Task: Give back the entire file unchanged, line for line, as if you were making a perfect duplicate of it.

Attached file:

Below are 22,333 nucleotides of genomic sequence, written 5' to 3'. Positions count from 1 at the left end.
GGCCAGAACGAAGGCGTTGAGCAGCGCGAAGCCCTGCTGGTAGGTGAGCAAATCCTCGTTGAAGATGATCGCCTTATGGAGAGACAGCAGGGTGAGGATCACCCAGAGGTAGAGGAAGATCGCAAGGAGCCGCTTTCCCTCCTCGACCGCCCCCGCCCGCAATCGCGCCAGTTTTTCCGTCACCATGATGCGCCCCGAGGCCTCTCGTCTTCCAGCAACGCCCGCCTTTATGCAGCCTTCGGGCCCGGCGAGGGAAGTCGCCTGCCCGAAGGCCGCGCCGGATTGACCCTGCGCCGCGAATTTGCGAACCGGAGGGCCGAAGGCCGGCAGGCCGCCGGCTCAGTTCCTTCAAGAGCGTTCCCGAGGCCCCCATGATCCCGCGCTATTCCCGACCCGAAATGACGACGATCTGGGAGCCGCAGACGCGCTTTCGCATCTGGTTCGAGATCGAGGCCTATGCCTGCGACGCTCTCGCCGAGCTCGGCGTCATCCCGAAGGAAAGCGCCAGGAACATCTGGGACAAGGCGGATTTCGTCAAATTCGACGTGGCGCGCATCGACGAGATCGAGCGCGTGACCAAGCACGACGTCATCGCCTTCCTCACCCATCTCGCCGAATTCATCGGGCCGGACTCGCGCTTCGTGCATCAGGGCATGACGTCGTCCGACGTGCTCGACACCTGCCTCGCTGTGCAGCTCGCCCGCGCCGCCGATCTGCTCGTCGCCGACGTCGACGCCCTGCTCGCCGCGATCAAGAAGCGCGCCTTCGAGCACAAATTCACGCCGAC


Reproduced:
Below are 22,333 nucleotides of genomic sequence, written 5' to 3'. Positions count from 1 at the left end.
GGCCAGAACGAAGGCGTTGAGCAGCGCGAAGCCCTGCTGGTAGGTGAGCAAATCCTCGTTGAAGATGATCGCCTTATGGAGAGACAGCAGGGTGAGGATCACCCAGAGGTAGAGGAAGATCGCAAGGAGCCGCTTTCCCTCCTCGACCGCCCCCGCCCGCAATCGCGCCAGTTTTTCCGTCACCATGATGCGCCCCGAGGCCTCTCGTCTTCCAGCAACGCCCGCCTTTATGCAGCCTTCGGGCCCGGCGAGGGAAGTCGCCTGCCCGAAGGCCGCGCCGGATTGACCCTGCGCCGCGAATTTGCGAACCGGAGGGCCGAAGGCCGGCAGGCCGCCGGCTCAGTTCCTTCAAGAGCGTTCCCGAGGCCCCCATGATCCCGCGCTATTCCCGACCCGAAATGACGACGATCTGGGAGCCGCAGACGCGCTTTCGCATCTGGTTCGAGATCGAGGCCTATGCCTGCGACGCTCTCGCCGAGCTCGGCGTCATCCCGAAGGAAAGCGCCAGGAACATCTGGGACAAGGCGGATTTCGTCAAATTCGACGTGGCGCGCATCGACGAGATCGAGCGCGTGACCAAGCACGACGTCATCGCCTTCCTCACCCATCTCGCCGAATTCATCGGGCCGGACTCGCGCTTCGTGCATCAGGGCATGACGTCGTCCGACGTGCTCGACACCTGCCTCGCTGTGCAGCTCGCCCGCGCCGCCGATCTGCTCGTCGCCGACGTCGACGCCCTGCTCGCCGCGATCAAGAAGCGCGCCTTCGAGCACAAATTCACGCCGAC